Right now, we don’t see any limits to what we can do with steel. We are working on grades beyond what we have currently announced, and we think steel will remain the dominant material of choice in vehicle design
As such, the continued development of passive safety features is just as important as ADAS technology, and will continue to be even as highly autonomous vehicles hit the market. That’s the view of Brad Davey, Chief Marketing Officer for the steel supplier’s global automotive business, who believes that vehicle safety starts with choosing the right materials in design.
“Autonomous vehicles are going to change the world as they start to roll out,” Davey predicted. “The timeframe for it is quite uncertain, but it will certainly bring issues that may not have been foretold. For example, there is likely to be an increase in the number of miles that vehicles travel, because it makes driving so convenient.”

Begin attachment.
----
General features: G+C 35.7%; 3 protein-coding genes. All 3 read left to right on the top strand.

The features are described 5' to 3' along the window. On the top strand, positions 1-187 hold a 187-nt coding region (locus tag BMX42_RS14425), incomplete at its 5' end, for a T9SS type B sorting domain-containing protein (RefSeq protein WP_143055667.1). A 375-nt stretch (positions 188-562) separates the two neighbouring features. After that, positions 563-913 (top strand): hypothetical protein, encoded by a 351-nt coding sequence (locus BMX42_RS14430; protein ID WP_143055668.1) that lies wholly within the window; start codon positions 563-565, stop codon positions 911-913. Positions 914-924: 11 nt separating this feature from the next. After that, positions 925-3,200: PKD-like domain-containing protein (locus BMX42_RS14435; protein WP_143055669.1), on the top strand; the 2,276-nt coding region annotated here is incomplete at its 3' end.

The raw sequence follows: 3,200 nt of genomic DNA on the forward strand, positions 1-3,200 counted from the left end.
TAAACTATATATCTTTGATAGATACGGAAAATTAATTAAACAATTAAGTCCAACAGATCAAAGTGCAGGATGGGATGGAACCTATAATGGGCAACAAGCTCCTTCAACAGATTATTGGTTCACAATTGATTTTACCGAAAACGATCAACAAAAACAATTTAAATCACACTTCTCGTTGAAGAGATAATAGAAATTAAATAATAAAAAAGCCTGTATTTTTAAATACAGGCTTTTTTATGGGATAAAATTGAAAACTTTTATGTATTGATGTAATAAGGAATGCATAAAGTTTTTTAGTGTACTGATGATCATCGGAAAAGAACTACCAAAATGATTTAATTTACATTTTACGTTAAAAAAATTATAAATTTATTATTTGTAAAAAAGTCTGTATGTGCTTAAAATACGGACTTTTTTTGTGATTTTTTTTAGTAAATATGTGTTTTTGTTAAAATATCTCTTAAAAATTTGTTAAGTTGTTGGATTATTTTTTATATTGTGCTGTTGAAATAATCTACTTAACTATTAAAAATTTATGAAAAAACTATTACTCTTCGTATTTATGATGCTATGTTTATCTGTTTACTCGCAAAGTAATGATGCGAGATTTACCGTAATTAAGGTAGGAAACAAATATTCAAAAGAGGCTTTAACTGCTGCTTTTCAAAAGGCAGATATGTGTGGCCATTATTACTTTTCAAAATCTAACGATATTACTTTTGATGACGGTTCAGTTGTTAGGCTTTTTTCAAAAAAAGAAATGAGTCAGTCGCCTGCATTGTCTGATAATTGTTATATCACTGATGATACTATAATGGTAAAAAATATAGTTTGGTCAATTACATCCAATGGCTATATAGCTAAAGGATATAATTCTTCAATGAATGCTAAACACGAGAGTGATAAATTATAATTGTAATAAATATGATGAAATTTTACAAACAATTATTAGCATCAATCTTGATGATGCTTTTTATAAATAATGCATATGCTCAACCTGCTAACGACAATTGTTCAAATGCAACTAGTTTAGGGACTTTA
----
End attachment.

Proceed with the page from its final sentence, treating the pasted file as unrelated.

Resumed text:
A recent report by the US Federal Highway Administration (FHWA) suggests that the miles travelled by light-duty passenger cars is projected to grow at an annual rate of 1.01% between 2015 and 2035. With this increase in miles comes the increased likelihood of a crash occurring. Furthermore, increased mileage means that consumers will spend more money on fuel. As a result, reducing fuel consumption through vehicle lightweighting is likely to remain a crucial strategy for OEMs, alongside the use of crash-absorbent materials in certain areas. According to Zuidema, “Autonomous vehicles will be subject to the same fuel economy regulations as non-autonomous vehicles and the weight reduction and fuel economy improvement afforded by today’s advanced steel solutions will still be needed. Steel still provides the safety and lightweighting needed for autonomous vehicles at a lower cost than any other lightweight material.”